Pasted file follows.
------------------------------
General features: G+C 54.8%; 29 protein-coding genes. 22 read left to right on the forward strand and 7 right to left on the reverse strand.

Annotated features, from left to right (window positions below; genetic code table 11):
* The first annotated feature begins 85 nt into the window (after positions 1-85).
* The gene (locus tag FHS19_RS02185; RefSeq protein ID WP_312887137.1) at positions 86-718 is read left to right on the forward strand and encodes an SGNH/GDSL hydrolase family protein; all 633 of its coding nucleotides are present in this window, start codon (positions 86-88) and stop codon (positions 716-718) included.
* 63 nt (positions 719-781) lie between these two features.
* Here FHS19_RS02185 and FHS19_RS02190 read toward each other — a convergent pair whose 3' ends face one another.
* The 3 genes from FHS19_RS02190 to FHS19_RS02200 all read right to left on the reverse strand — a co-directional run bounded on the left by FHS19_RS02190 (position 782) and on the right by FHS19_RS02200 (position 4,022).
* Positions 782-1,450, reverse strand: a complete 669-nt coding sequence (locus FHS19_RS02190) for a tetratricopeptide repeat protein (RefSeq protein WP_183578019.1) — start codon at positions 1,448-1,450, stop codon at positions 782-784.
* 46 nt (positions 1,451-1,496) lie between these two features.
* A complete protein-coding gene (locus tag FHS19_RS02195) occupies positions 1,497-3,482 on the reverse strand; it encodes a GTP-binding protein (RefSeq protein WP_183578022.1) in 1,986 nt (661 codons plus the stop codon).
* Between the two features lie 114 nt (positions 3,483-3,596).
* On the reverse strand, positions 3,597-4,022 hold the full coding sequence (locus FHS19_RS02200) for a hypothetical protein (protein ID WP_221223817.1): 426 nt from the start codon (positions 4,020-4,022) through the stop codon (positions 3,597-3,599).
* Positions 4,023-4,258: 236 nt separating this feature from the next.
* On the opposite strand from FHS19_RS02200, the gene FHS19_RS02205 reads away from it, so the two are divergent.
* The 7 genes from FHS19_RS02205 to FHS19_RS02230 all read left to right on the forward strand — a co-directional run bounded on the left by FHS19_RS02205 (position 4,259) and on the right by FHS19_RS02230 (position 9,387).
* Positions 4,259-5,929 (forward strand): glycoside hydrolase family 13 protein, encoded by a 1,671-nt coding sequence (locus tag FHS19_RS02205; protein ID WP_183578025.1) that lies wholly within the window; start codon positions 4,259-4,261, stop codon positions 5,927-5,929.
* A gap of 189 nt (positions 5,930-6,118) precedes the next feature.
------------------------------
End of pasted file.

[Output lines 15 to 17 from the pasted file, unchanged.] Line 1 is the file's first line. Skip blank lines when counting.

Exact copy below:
* The 7 genes from FHS19_RS02205 to FHS19_RS02230 all read left to right on the forward strand — a co-directional run bounded on the left by FHS19_RS02205 (position 4,259) and on the right by FHS19_RS02230 (position 9,387).
* Positions 4,259-5,929 (forward strand): glycoside hydrolase family 13 protein, encoded by a 1,671-nt coding sequence (locus tag FHS19_RS02205; protein ID WP_183578025.1) that lies wholly within the window; start codon positions 4,259-4,261, stop codon positions 5,927-5,929.
* A gap of 189 nt (positions 5,930-6,118) precedes the next feature.